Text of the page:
Securing these qualities among leadership ensures that pragmatic and supportive steps can be taken to mitigate risks or pivot course when inevitable challenges arise with the implementation of new technologies. And the successful execution of a thorough data audit is an especially strong way to nurture this necessary understanding and alignment among enterprise leaders.

Reason 2: Properly Assess AI Project Options

A data audit affords leaders a clearer view of:

  • Which data streams might be most valuable for AI applications.
  • Which AI applications might be worth trying and testing now.

With these areas of understanding – leaders can select AI projects intelligently, bearing in mind the inevitable deployment challenges and the (probably harsh) realities of their current data infrastructure and AI readiness.

When leadership (whoever is cutting the check) and project stakeholders (subject matter experts, data scientists, external AI vendors) are on the same page about realistic opportunities and AI readiness, the most blatant mistakes of AI project selection are likely to be overcome.

The 5 Phases of an AI Data Audit

From an executive perspective, an AI data audit can be broken down into the following phases or steps:

  1. Determine Objectives for the Data Audit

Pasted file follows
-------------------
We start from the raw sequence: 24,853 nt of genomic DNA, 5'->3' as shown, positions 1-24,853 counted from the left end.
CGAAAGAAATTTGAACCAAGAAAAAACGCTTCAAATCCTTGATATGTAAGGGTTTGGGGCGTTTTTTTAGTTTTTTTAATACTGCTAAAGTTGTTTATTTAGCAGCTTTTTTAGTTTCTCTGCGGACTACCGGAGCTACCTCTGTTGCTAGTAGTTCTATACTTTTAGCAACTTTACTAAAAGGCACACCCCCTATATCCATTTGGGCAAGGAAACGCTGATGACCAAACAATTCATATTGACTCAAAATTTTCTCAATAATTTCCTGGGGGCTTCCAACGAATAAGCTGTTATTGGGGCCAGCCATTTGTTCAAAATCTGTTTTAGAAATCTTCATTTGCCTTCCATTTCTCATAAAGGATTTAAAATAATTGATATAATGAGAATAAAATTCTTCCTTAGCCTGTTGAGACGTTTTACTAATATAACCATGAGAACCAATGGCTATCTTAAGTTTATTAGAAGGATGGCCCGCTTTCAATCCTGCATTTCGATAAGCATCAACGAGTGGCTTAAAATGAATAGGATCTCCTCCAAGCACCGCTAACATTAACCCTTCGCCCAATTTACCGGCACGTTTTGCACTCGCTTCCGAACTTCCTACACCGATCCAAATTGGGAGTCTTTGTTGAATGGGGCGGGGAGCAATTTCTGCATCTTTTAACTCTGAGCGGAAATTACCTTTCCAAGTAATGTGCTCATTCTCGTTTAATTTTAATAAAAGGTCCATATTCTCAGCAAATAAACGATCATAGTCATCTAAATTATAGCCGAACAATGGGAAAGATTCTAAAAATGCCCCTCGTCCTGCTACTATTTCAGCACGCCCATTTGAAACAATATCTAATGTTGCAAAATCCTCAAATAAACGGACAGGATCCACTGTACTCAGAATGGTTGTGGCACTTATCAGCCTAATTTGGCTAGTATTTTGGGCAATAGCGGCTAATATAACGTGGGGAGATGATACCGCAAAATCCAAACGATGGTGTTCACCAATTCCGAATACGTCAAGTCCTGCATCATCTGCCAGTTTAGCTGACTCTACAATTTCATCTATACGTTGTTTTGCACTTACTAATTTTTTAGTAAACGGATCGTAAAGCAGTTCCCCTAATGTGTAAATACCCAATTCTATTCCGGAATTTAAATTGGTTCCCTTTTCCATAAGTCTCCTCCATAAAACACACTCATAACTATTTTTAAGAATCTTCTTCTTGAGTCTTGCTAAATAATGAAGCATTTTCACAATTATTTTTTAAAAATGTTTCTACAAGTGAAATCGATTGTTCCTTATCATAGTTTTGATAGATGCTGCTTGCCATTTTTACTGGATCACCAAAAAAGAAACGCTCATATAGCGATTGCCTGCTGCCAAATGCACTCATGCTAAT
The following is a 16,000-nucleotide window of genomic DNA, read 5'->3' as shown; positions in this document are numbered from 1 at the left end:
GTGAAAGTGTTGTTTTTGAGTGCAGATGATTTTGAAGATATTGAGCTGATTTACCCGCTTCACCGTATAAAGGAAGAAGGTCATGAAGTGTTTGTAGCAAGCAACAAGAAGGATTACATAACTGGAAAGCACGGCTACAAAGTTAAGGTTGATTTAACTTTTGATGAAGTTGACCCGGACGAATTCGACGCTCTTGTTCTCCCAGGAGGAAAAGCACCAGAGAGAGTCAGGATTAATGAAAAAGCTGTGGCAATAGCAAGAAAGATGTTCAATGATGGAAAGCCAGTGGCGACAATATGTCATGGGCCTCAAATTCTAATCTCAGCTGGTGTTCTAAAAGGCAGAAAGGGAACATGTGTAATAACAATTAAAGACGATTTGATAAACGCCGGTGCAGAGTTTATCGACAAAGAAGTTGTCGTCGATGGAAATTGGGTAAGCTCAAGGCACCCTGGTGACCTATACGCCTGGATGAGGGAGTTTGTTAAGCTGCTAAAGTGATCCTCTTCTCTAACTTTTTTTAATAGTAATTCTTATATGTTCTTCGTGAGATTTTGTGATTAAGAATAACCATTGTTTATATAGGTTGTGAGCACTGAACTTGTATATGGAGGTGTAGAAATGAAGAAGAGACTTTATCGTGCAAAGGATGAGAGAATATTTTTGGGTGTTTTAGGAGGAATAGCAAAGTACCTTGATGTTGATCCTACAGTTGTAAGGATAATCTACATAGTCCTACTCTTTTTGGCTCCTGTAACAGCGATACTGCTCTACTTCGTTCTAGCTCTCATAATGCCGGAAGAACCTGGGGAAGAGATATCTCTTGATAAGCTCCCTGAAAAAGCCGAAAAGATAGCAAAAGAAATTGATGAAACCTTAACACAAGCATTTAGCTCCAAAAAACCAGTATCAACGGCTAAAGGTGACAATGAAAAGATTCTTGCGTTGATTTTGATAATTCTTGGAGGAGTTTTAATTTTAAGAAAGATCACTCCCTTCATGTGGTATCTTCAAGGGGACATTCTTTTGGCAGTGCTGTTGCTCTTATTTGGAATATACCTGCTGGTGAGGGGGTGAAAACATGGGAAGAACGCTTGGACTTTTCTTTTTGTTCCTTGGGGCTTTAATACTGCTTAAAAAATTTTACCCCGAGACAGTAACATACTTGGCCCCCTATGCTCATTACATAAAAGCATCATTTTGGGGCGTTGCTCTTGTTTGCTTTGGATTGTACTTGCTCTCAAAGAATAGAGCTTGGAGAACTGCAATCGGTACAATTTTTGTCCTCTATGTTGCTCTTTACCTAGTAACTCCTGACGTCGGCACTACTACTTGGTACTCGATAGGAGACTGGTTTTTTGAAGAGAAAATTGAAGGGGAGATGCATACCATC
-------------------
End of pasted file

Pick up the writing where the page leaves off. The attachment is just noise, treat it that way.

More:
2. Determine the Cross-Functional Data Audit Team
  3. Determine Where to Focus (departments, functions, processes)
  4. Explore Focus Areas
  5. Summarize Audit Findings

The graphic below is intended to be a visual representation of phases two through four. In the subsections below, we’ll explore each of the phases in greater depth.

AI Data Audit Process
Once a cross-functional data audit team is established (Phase 2), business areas can be prioritized (Phase 3) and scored (Phase 4) in order to create a robust understanding of a company’s current data opportunities and challenges. These results will be summarized and presented to leadership to inform future AI and digital transformation efforts (Phase 5).

1. Determine Objectives for the Data Audit

Clearly defining the audit’s high-level objectives and deliverables upfront aligns leadership and focuses questions and investigations toward the highest-value opportunities. 

A data audit will almost always aim to (a) gain an objective understanding of the company’s most important data assets, and (b) determine the potential AI value or improvement opportunities for each of those important data assets.

However, the full list of data audit objectives may vary greatly from company to company. Leaders may focus on particular departments, business processes, and investigate specific technical or security requirements. Ask yourself:

  • What information do we want to gain from this data audit?
  • What do we want to be able to do with the information we gather from this audit?

These questions – and their answers – should also be run by your cross-functional data audit team – which takes us to our next phase:

2. Form a Cross-Functional Data Audit Team